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# Stiffness Change with Temperature while under compression

## Stiffness Change with Temperature while under compression

(OP)
I am modeling a gasket that is initially being compressed in a threaded joint at room temperature and then undergoes a thermal change to -40 deg C. I have created an FEA model to simulate this and extract the reaction forces and contact pressures generated by the gasket at the two temps. I am also accounting for some gasket shrinkage during the thermal change with a thermal expansion/contraction coefficient. In the model, the reaction forces increase dramatically after the step change to -40 deg C. The thermal contraction effect seems to be minor and completely dwarfed by the increase in stiffness at -40 C. I understand the model is predicting these results because I am telling it to use stiffer material properties at -40 C, but what I'm struggling with is if this phenomenon is really physical. Does it make sense that the reaction force would increase in a compressed gland 2-3X just due to temperature change?

Thanks

### RE: Stiffness Change with Temperature while under compression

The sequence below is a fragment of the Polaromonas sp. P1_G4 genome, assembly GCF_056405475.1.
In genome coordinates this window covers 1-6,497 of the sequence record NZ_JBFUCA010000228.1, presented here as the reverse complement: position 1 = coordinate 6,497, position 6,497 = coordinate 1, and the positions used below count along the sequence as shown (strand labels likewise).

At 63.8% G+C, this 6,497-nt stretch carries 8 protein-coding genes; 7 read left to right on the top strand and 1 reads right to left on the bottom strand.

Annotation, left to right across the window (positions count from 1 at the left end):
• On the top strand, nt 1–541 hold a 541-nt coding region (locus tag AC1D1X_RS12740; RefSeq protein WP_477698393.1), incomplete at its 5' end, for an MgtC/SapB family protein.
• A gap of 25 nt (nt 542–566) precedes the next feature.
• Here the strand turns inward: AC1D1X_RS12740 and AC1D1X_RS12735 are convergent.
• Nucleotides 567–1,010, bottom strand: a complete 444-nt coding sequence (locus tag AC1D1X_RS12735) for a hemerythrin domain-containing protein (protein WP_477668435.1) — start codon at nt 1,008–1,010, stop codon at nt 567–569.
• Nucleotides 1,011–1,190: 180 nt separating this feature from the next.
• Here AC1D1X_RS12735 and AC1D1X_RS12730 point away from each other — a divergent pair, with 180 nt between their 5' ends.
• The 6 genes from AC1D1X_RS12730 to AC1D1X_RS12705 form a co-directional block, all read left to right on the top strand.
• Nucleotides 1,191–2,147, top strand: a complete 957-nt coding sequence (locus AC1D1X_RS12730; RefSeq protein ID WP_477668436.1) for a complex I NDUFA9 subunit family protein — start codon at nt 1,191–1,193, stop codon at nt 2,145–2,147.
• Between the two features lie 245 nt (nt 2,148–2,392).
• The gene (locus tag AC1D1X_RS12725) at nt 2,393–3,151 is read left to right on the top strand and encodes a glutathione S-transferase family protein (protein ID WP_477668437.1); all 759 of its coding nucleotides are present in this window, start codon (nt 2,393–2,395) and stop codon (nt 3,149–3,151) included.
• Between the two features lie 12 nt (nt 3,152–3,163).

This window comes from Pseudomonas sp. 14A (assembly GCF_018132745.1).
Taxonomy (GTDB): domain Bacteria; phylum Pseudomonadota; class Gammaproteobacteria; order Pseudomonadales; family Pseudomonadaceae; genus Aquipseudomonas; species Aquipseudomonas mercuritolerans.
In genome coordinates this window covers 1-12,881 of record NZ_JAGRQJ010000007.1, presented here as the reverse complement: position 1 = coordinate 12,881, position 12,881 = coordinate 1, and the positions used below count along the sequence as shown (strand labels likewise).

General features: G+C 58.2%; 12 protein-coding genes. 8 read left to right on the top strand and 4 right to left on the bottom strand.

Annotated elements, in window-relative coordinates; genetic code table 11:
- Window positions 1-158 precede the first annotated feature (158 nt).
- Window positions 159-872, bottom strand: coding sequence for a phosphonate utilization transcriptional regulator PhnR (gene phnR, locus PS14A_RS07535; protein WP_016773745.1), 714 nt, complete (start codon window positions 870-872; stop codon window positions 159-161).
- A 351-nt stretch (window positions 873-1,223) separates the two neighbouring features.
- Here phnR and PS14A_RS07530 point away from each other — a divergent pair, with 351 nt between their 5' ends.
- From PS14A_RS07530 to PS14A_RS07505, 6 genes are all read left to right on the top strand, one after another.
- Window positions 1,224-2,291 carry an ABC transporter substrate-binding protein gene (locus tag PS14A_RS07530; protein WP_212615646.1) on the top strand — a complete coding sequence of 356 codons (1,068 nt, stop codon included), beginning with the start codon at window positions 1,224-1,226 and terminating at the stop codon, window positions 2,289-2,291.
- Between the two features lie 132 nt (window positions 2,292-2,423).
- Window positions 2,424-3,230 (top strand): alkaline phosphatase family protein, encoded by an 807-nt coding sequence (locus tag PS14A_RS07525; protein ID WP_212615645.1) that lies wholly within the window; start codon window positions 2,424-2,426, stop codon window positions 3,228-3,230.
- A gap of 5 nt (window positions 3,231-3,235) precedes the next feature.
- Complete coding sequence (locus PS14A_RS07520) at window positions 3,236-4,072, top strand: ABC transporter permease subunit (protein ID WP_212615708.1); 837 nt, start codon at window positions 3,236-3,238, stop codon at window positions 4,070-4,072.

No, it does not make sense. If you cool a rubber gasket clamped between metal flanges, the contact pressure can only go down, because of the higher CTE of rubber.

### RE: Stiffness Change with Temperature while under compression

(OP)
Ok, but there is also a stiffness change in the material with a change in temp. How does this factor in? The model is effectively using a higher spring rate at a lower temperature and this increase in stiffness is dwarfing the effect of thermal contraction. Intuitively it does not seem right that the reaction forces will go up, but I understand why I am getting this mathematically. Would compression set be more severe at lower temps? This would be a loss in stiffness+thermal contraction which makes more sense.

### RE: Stiffness Change with Temperature while under compression

Compressing a cold rubber is not the same process as cooling a compressed rubber. The constraints on the rubber are also important. If the gap is fixed and the rubber cools, contact pressure must go down. Modulus is not an issue is CTE shrinkage.

### RE: Stiffness Change with Temperature while under compression

Amdub,

Be careful of the material glass transition temperature. As you are mostlikely aware FEA can not model material phase transitions. Most rubber formulations transistion to a glass prior to -40. Even if the Tg listed for the rubber is below -40, the transition from a rubber (very viscous solid) to a glass occurs over a temperature range. Therefore the modulus is going to start increasing prior to Tg.

I agree with Compositepro, especially when you consider that in reality a rubber gasket is going to leak at cold temperatures not hot temperatures due to the coefficient of thermal expansions involved in the assembly, therefore contact pressure is not increasing.

Good luck.

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